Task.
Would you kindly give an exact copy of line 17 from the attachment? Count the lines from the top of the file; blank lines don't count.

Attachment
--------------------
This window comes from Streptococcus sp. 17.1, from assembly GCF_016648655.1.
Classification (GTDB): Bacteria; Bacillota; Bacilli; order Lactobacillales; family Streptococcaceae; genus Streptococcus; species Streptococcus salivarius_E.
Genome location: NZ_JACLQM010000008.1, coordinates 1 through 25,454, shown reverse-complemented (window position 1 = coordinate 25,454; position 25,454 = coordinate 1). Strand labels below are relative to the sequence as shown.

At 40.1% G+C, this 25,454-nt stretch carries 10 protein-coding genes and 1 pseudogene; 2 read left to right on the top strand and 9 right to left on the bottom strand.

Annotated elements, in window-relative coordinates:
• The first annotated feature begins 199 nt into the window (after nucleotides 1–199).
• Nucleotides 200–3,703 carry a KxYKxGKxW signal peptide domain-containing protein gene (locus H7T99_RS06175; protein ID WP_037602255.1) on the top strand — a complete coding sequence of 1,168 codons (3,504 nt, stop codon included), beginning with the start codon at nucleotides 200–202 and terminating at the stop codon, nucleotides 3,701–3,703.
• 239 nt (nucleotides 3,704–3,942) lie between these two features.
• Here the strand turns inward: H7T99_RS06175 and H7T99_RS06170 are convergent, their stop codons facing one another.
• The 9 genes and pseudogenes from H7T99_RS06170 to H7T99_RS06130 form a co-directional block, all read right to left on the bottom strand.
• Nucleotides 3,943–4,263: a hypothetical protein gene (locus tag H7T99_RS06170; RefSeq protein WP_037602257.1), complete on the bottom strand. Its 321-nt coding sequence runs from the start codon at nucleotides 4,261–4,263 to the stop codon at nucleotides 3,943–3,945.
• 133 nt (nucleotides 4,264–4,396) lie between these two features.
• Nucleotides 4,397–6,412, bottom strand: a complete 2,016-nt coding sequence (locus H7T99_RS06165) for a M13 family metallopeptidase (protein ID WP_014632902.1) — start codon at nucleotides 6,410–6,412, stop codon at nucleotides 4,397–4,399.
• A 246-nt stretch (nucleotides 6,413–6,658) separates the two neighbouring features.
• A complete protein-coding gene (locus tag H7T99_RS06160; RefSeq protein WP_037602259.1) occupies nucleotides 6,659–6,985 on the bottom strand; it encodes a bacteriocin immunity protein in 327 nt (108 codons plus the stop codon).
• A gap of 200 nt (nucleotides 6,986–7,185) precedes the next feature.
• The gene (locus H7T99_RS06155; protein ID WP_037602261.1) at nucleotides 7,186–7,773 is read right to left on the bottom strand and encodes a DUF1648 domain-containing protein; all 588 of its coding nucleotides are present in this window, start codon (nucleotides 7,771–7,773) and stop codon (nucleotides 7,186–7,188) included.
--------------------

• The gene (locus H7T99_RS06155; protein ID WP_037602261.1) at nucleotides 7,186–7,773 is read right to left on the bottom strand and encodes a DUF1648 domain-containing protein; all 588 of its coding nucleotides are present in this window, start codon (nucleotides 7,771–7,773) and stop codon (nucleotides 7,186–7,188) included.